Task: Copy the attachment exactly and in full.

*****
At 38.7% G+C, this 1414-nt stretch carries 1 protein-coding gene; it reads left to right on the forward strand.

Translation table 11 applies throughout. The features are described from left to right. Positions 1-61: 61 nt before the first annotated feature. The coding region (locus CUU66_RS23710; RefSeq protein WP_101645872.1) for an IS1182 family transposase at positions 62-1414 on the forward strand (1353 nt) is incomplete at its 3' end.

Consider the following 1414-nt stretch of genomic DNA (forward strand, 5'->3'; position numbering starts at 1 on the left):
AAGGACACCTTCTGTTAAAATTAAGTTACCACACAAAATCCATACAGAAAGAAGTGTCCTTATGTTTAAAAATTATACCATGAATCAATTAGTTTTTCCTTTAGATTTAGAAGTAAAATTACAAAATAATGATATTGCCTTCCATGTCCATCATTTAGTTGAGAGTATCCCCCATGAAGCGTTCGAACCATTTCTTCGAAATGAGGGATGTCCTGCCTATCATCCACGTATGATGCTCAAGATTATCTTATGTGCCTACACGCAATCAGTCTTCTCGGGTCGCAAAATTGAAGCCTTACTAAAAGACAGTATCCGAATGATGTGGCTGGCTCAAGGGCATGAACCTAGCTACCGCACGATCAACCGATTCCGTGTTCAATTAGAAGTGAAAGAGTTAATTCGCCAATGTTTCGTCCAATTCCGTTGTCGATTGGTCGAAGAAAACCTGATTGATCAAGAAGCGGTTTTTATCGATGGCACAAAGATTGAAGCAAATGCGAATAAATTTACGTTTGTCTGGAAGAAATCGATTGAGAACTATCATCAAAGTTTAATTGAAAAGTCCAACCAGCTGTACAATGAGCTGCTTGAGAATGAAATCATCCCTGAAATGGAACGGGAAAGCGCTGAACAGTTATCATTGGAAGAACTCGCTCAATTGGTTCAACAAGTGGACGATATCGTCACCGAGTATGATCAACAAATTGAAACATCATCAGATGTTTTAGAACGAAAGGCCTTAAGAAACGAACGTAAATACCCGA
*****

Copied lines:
At 38.7% G+C, this 1414-nt stretch carries 1 protein-coding gene; it reads left to right on the forward strand.

Translation table 11 applies throughout. The features are described from left to right. Positions 1-61: 61 nt before the first annotated feature. The coding region (locus CUU66_RS23710; RefSeq protein WP_101645872.1) for an IS1182 family transposase at positions 62-1414 on the forward strand (1353 nt) is incomplete at its 3' end.

Consider the following 1414-nt stretch of genomic DNA (forward strand, 5'->3'; position numbering starts at 1 on the left):
AAGGACACCTTCTGTTAAAATTAAGTTACCACACAAAATCCATACAGAAAGAAGTGTCCTTATGTTTAAAAATTATACCATGAATCAATTAGTTTTTCCTTTAGATTTAGAAGTAAAATTACAAAATAATGATATTGCCTTCCATGTCCATCATTTAGTTGAGAGTATCCCCCATGAAGCGTTCGAACCATTTCTTCGAAATGAGGGATGTCCTGCCTATCATCCACGTATGATGCTCAAGATTATCTTATGTGCCTACACGCAATCAGTCTTCTCGGGTCGCAAAATTGAAGCCTTACTAAAAGACAGTATCCGAATGATGTGGCTGGCTCAAGGGCATGAACCTAGCTACCGCACGATCAACCGATTCCGTGTTCAATTAGAAGTGAAAGAGTTAATTCGCCAATGTTTCGTCCAATTCCGTTGTCGATTGGTCGAAGAAAACCTGATTGATCAAGAAGCGGTTTTTATCGATGGCACAAAGATTGAAGCAAATGCGAATAAATTTACGTTTGTCTGGAAGAAATCGATTGAGAACTATCATCAAAGTTTAATTGAAAAGTCCAACCAGCTGTACAATGAGCTGCTTGAGAATGAAATCATCCCTGAAATGGAACGGGAAAGCGCTGAACAGTTATCATTGGAAGAACTCGCTCAATTGGTTCAACAAGTGGACGATATCGTCACCGAGTATGATCAACAAATTGAAACATCATCAGATGTTTTAGAACGAAAGGCCTTAAGAAACGAACGTAAATACCCGA